And this, despite the fact that he is single in a land of beautiful four-footed sirens, and is not restrained by any morality clause.
Toby the Pup, in other words, is just one swell and easy proportion to handle, according to Charles Mintz, producer of the. Toby the Pup cartoon series now being distributed by Radio Picture.
But the end was nigh for Toby, thanks to corporate deal-making. RKO purchased Pathé in January 1931. Pathé had been releasing Van Beuren’s Aesop Fables, so there was no need for a separate deal with Charles Mintz for cartoons. That spelled the end of Toby, who was replaced on RKO’s star roster with the human versions of Tom and Jerry.

In keeping with the season, let’s look at one of the Toby cartoons. Hallowe'en is an odd one. The first half has nothing do with the second. In the first half, Toby’s kissing girls, getting shamed by Patsy in song, then plays the piano (and a goat).

The scene cuts to an interior of a church at night, with the bell separated from building playing that “horse’s ass” tune. It’s time for Hallowe’en fun with a stylised witch, heads floating in the darkness and, my favourite gag, a skeleton drinking punch. Dick Huemer or whoever wrote this milked the gag and we get four skeletons, each of reduced size, doing the same thing.

The cartoon ends with Toby scaring away ghosts by crowing like a rooster, then discovering he’s laid an egg, from which a baby ghost pops out.

I’ve liked the few Tobys I’ve seen and it’s too bad the series didn’t continue, especially considering some of the lame shorts the Mintz studio put out in the late ‘30s. Do a search on-line and see what you think.


  1. Hans Christian Brando1 November 2021 at 18:24

    The Fleischers out-Toby'd Toby with Bimbo, whose own days were numbered (and who wouldn't have lasted as long as he did if it hadn't been for Betty Boop).

    1. You're right. The Fleischer cartoons always have something unexpectedly odd happening in them, the Tobys less so. But I still like them. A shame cartoons got away from that style of humour. Thanks, Uncle Walt.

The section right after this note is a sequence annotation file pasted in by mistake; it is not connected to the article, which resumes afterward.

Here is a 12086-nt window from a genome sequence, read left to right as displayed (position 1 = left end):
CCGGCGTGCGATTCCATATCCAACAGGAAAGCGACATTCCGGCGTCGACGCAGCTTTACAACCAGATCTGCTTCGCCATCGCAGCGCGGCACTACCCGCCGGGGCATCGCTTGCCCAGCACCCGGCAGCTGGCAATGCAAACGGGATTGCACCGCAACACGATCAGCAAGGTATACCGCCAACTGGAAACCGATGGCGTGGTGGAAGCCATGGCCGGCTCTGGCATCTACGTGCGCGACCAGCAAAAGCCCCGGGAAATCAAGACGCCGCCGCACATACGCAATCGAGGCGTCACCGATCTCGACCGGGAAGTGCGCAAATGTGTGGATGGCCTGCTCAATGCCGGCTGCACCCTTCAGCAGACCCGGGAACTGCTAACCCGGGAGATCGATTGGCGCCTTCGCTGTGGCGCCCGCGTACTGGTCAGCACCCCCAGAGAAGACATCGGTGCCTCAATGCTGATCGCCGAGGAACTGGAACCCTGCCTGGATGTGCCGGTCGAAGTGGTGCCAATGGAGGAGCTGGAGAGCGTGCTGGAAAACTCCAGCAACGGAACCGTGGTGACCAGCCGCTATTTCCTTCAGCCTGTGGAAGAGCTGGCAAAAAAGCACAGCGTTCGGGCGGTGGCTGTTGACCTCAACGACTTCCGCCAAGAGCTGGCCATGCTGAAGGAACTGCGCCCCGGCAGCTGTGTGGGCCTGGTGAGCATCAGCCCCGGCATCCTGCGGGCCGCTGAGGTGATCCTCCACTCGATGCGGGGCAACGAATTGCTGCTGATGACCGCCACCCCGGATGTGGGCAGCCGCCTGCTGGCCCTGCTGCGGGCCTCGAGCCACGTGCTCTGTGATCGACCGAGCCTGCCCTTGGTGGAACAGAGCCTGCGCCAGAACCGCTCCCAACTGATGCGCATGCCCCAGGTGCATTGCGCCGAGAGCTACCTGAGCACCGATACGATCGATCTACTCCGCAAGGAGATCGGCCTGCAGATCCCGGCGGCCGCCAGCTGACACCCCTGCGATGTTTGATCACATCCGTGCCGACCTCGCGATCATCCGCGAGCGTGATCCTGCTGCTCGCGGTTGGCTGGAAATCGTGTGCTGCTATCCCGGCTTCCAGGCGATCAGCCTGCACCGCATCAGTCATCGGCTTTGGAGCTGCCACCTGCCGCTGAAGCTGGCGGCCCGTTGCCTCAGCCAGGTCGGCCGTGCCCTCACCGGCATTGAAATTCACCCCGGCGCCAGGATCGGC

2. The common ancestor of both Toby and the mature Bimbo is the very first, as-yet-unnamed Bimbo in the Screen Songs BEDELIA and THE PRISONER'S SONG—both in early 1930—who shows all the visual "tells" of being animated by Toby's Dick Huemer and Sid Marcus, and even has a puff of hair on his head like Toby later would.

      Once created, Toby continues to evolve in a Bimboish direction—eventually getting a girlfriend who, suspiciously, is a little more humanlike than he is.

  2. I wonder why the Toby cartoons were never released to the non-theatrical market. So many shorts like these survive mainly because they were widely distributed in 16mm to the rental market or in 8mm for home use. Heck, I would have bought 8mm Toby cartoons.

    1. It could be the negatives vanished or the cartoons themselves were forgotten. My guess is they became property of Columbia when it took over the Mintz operation. But as Columbia never released them, it may never have known about them.

  3. In regards to "Toby the Tar," the word "Tar" is a slang for "sea dog" in Western oceanic cultures. But as far as I know, Toby doesn't really have anything to do with being a sailor.